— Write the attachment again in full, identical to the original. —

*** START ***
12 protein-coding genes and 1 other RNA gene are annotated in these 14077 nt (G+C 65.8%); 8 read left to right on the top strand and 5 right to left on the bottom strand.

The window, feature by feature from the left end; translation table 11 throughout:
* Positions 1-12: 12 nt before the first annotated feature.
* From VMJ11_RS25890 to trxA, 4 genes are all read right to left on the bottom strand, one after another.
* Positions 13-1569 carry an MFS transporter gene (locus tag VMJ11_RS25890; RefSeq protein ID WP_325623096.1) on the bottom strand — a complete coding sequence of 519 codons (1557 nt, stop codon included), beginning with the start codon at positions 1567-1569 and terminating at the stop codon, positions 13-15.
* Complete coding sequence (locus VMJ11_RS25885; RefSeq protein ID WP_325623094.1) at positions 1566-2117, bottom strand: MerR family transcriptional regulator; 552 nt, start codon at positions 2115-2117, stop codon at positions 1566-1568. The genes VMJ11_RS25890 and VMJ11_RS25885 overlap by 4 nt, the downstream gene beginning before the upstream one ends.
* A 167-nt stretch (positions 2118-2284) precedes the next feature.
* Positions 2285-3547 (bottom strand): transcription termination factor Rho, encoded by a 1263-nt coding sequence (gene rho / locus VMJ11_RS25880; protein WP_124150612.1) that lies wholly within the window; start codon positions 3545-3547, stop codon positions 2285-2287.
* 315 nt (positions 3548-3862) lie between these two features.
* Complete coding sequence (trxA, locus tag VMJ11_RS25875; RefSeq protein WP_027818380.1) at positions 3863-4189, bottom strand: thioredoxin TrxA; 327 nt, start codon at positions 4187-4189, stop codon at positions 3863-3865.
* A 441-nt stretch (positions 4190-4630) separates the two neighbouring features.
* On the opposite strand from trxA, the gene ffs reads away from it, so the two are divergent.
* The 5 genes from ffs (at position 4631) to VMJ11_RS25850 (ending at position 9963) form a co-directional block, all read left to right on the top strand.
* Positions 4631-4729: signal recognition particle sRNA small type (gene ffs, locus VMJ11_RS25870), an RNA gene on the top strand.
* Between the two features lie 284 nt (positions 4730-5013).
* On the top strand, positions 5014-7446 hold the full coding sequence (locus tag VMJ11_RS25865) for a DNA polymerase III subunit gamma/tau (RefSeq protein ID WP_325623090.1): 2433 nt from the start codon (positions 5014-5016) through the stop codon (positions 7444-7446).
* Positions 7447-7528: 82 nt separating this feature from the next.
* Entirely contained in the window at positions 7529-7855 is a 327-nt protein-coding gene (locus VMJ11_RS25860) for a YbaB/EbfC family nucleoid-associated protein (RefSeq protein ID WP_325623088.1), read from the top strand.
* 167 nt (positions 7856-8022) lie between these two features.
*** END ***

12 protein-coding genes and 1 other RNA gene are annotated in these 14077 nt (G+C 65.8%); 8 read left to right on the top strand and 5 right to left on the bottom strand.

The window, feature by feature from the left end; translation table 11 throughout:
* Positions 1-12: 12 nt before the first annotated feature.
* From VMJ11_RS25890 to trxA, 4 genes are all read right to left on the bottom strand, one after another.
* Positions 13-1569 carry an MFS transporter gene (locus tag VMJ11_RS25890; RefSeq protein ID WP_325623096.1) on the bottom strand — a complete coding sequence of 519 codons (1557 nt, stop codon included), beginning with the start codon at positions 1567-1569 and terminating at the stop codon, positions 13-15.
* Complete coding sequence (locus VMJ11_RS25885; RefSeq protein ID WP_325623094.1) at positions 1566-2117, bottom strand: MerR family transcriptional regulator; 552 nt, start codon at positions 2115-2117, stop codon at positions 1566-1568. The genes VMJ11_RS25890 and VMJ11_RS25885 overlap by 4 nt, the downstream gene beginning before the upstream one ends.
* A 167-nt stretch (positions 2118-2284) precedes the next feature.
* Positions 2285-3547 (bottom strand): transcription termination factor Rho, encoded by a 1263-nt coding sequence (gene rho / locus VMJ11_RS25880; protein WP_124150612.1) that lies wholly within the window; start codon positions 3545-3547, stop codon positions 2285-2287.
* 315 nt (positions 3548-3862) lie between these two features.
* Complete coding sequence (trxA, locus tag VMJ11_RS25875; RefSeq protein WP_027818380.1) at positions 3863-4189, bottom strand: thioredoxin TrxA; 327 nt, start codon at positions 4187-4189, stop codon at positions 3863-3865.
* A 441-nt stretch (positions 4190-4630) separates the two neighbouring features.
* On the opposite strand from trxA, the gene ffs reads away from it, so the two are divergent.
* The 5 genes from ffs (at position 4631) to VMJ11_RS25850 (ending at position 9963) form a co-directional block, all read left to right on the top strand.
* Positions 4631-4729: signal recognition particle sRNA small type (gene ffs, locus VMJ11_RS25870), an RNA gene on the top strand.
* Between the two features lie 284 nt (positions 4730-5013).
* On the top strand, positions 5014-7446 hold the full coding sequence (locus tag VMJ11_RS25865) for a DNA polymerase III subunit gamma/tau (RefSeq protein ID WP_325623090.1): 2433 nt from the start codon (positions 5014-5016) through the stop codon (positions 7444-7446).
* Positions 7447-7528: 82 nt separating this feature from the next.
* Entirely contained in the window at positions 7529-7855 is a 327-nt protein-coding gene (locus VMJ11_RS25860) for a YbaB/EbfC family nucleoid-associated protein (RefSeq protein ID WP_325623088.1), read from the top strand.
* 167 nt (positions 7856-8022) lie between these two features.